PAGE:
Another Grim Week for RIM
Oct 29, 2011 5:00 AM PT
Research In Motion continues its trend of getting beaten up week after week with more and more bad news. This time, it had to swallow three separate helpings of trouble affecting everything from its PlayBook tablet to its as-yet unborn BBX operating system.
It's also going to have to deal with some fallout from the massive, days-long, world-wide service outage it suffered a couple of weeks ago. Its services failed users around the globe, critics pounced on it for not responding helpfully, and it seemed that even RIM itself was unclear about what was going on.
Now, lawsuits seeking class action status have been filed in both the U.S. and Canada over the event, citing breach of contract and negligence. But it's very likely RIM's already protected itself from suits like this with the way it's written its service agreement, so users shouldn't expect to get rich off this one. Anyone want a few more free apps, perhaps?
RIM stepped into another legal problem when it announced the name of its upcoming OS for smartphones: BBX. The software's supposed to be a hybrid of its traditional BlackBerry OS and QNX, which the company purchased last year. Not a bad name, actually, except for one hitch: It's already being used by another company, Basis International, as an acronym for its Business Basic eXtended line of software development tools. That's BBx with a lower case x.
Now Basis is suing, claiming that the minute RIM announced that new name, it started getting phone calls from concerned customers. Moreover, the company's worried that associating the term "BBX" with a closed platform like RIM's would be detrimental to its own BBx tools, which are intended to be platform-independent.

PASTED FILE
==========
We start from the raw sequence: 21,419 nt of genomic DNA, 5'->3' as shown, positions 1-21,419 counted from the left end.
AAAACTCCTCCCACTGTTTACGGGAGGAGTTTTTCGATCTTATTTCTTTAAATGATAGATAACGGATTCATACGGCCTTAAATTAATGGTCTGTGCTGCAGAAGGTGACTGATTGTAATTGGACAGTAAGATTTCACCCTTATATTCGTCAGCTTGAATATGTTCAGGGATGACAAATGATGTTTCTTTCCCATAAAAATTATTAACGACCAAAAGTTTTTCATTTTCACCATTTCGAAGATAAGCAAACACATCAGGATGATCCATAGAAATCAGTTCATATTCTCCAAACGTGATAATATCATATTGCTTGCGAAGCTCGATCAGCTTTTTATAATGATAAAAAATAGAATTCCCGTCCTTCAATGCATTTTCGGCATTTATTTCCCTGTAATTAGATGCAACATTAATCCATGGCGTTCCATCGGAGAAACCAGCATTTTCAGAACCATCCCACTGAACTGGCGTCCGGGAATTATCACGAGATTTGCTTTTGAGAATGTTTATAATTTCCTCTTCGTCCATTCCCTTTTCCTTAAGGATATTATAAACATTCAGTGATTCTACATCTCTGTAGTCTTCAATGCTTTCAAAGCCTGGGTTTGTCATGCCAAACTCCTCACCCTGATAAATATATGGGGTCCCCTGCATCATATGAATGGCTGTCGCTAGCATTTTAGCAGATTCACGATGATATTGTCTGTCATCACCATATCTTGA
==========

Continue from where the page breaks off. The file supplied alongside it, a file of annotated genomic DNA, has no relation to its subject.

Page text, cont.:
However, it turns out Basis isn't the only technology-related company that's been using the BBX name. BlackBox Logic and BBX Technologies have been carrying on for years, apparently without upsetting Basis, so a court may decide RIM's use of the term won't cause problems in the future if all these other company's uses haven't caused problems in the past.
Finally, outside the legal realm, RIM is also having some problems with technology development. If you recall, when its PlayBook tablet came out earlier this year, it got slammed for its inability to natively support BlackBerry email and BlackBerry messenger. These are two of the crown jewels of the BlackBerry platform, yet RIM's big debut entry in the tablet scene supported neither one out of the box. You have to pair it to a BlackBerry phone in order to get those benefits.
RIM responded by promising an update would come around the time of its developer conference in October. The conference came and went, yet no mention of a PlayBook update. Now that update has been pushed back to February, two months shy of the PlayBook's first birthday.